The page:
The perpetrator needs to somehow participate in reconciliation. Sometimes forgiveness and reconciliation were linked so thoroughly, it was hard to find the way out of victimhood unless it seemed that some kind of revenge or justice would be done. But as we all know, life isn't fair and we can't expect it to be. So, the idea of a separate value of forgiveness, which frees a victim to some degree (as much as the damage itself does allow you to be free) and the value of reconciliation, which requires an exchange of some kind, is a very powerful idea.

Thank you for your words and insight.

Anonymous said...

Thanks for this - I hadn't heard of Eva Kor.

One that I've seen in the past year that was quite remarkable was "Sophie Scholl: The Final Years", which is about a college student in Germany who worked to oppose the Nazi regime. Quite compelling.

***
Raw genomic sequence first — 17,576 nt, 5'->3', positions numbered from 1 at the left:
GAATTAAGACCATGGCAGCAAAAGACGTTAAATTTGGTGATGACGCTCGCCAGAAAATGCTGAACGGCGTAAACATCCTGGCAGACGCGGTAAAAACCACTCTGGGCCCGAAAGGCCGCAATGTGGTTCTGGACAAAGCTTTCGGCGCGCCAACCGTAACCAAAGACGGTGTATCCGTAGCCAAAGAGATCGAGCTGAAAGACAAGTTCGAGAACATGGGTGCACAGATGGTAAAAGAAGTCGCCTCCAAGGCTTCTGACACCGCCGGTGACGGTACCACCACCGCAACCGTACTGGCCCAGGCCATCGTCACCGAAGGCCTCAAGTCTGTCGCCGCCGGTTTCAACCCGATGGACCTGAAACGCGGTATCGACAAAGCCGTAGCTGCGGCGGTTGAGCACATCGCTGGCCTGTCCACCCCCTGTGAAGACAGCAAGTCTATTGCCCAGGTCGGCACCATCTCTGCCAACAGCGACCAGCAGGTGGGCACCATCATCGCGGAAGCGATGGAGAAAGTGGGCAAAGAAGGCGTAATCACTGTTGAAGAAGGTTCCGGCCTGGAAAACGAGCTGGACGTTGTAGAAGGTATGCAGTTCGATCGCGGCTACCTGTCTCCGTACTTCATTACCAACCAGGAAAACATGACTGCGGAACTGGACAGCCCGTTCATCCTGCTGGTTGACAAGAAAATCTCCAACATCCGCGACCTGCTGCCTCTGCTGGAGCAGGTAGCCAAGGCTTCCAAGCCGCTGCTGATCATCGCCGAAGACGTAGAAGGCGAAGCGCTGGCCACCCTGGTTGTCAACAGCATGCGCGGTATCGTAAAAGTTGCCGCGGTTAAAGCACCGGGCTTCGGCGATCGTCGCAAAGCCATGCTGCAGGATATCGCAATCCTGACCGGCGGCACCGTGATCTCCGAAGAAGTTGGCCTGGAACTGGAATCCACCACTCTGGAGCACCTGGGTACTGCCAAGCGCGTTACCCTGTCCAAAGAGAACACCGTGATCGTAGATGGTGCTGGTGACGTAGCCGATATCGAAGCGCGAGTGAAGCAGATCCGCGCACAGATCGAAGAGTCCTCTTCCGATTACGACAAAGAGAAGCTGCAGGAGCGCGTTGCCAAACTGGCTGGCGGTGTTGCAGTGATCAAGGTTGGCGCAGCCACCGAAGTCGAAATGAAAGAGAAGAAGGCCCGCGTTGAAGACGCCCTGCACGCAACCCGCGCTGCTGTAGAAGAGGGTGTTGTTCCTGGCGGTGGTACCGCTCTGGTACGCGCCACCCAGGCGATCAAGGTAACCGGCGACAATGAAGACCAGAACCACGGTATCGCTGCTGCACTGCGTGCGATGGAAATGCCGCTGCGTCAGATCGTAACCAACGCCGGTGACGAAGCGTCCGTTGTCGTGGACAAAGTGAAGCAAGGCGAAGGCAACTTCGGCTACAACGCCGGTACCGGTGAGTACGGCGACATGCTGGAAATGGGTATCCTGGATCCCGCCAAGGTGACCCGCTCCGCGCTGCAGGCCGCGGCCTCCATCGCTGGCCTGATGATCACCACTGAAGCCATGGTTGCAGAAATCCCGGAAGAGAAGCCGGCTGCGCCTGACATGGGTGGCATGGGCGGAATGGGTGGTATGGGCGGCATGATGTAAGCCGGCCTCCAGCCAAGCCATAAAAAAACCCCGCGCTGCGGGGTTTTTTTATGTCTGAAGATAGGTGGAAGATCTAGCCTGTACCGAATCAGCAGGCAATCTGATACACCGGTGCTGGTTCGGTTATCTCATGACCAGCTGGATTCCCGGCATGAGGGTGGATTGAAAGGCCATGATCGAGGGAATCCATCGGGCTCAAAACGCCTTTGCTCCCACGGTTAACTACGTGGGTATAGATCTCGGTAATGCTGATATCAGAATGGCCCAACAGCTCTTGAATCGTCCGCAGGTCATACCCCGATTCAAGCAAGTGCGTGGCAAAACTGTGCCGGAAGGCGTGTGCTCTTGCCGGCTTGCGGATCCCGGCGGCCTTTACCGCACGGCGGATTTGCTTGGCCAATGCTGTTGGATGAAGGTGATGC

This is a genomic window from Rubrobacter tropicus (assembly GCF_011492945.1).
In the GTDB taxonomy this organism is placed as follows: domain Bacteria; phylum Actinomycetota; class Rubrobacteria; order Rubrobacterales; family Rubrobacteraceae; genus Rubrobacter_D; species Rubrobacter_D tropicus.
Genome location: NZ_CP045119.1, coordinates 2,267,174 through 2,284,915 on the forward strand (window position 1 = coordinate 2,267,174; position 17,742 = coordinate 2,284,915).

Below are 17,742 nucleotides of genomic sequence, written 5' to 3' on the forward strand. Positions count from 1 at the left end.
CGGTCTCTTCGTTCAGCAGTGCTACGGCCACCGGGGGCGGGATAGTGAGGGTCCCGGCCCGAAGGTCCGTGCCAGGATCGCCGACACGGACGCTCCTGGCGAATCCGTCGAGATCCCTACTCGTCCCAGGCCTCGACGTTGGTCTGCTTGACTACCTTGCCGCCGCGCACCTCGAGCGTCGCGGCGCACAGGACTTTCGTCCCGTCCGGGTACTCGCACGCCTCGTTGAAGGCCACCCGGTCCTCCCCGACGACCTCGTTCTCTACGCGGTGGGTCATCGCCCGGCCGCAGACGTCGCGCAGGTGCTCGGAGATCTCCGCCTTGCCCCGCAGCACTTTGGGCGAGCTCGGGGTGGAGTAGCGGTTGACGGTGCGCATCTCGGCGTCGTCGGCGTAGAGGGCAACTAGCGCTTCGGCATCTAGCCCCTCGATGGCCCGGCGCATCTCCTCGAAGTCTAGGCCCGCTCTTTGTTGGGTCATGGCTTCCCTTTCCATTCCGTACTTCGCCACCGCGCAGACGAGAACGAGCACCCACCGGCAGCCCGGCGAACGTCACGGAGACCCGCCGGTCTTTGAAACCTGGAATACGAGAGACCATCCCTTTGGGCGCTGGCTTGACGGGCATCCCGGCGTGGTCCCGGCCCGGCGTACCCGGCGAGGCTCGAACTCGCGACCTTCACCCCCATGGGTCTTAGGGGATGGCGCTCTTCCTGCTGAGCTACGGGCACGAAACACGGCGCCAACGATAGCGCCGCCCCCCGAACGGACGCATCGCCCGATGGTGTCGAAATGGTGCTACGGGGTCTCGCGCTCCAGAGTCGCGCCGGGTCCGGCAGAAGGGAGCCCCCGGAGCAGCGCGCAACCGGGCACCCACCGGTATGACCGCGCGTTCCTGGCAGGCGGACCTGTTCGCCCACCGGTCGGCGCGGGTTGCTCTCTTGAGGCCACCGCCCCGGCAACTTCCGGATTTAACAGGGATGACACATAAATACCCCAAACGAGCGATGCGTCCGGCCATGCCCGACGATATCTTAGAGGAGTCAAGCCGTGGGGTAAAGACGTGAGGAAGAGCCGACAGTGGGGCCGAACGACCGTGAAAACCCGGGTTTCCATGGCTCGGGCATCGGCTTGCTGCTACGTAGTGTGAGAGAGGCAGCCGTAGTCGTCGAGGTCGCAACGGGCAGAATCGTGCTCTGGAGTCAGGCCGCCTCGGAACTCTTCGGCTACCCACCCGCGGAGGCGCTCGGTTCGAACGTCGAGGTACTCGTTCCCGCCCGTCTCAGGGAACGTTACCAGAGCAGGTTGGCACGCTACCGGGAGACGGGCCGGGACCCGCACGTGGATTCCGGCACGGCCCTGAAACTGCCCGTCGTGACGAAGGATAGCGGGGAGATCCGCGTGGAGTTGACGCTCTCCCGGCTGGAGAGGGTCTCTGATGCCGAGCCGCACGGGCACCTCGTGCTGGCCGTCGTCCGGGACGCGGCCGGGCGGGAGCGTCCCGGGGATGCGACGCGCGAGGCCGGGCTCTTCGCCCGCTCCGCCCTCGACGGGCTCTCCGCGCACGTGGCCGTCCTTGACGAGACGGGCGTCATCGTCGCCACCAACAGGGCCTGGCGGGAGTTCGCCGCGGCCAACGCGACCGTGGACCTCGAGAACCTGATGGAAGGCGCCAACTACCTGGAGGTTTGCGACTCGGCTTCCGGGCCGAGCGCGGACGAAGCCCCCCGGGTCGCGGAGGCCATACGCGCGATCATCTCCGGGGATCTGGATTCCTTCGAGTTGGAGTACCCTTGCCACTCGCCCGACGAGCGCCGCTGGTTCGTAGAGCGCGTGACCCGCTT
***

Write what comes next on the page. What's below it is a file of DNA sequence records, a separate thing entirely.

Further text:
Anonymous said...

Dear Fr.,
Should we try to forget, in the midst of forgiving? How about when forgiving ourselves? I struggle, I think, with letting go of past sins and accepting forgiveness even after I’ve confessed them.

Why, when Jesus returned from the dead, and now, sitting at God’s right hand, are His wounds still there? Does he suffer still? How about us when we confess sins? It seems our ‘wounds’ in the soul (and maybe in the body too) are still there, as a result of sin—the pain from sin lingers on. What meaning or impact does that lingering ‘woundedness’ have for Jesus and for us?

I find myself often doing that kind of quieting of dissenters, so as to avoid or cope with the grumpy people or angry or vengeful people. What are we to do, in the midst of that situation, when we have forgiven, but others have not? How do we retain our peace when we worry about the others who have not forgiven, but probably should have?

Peace of Christ

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If I, who seem to be your right hand and am called Presbyter and seem to
preach the Word of God, If I do something against the discipline of the Church
and the Rule of the Gospel so that I become a scandal to you, The Church, then
may the whole Church, in unanimous resolve, cut me, its right hand, off, and
throw me away.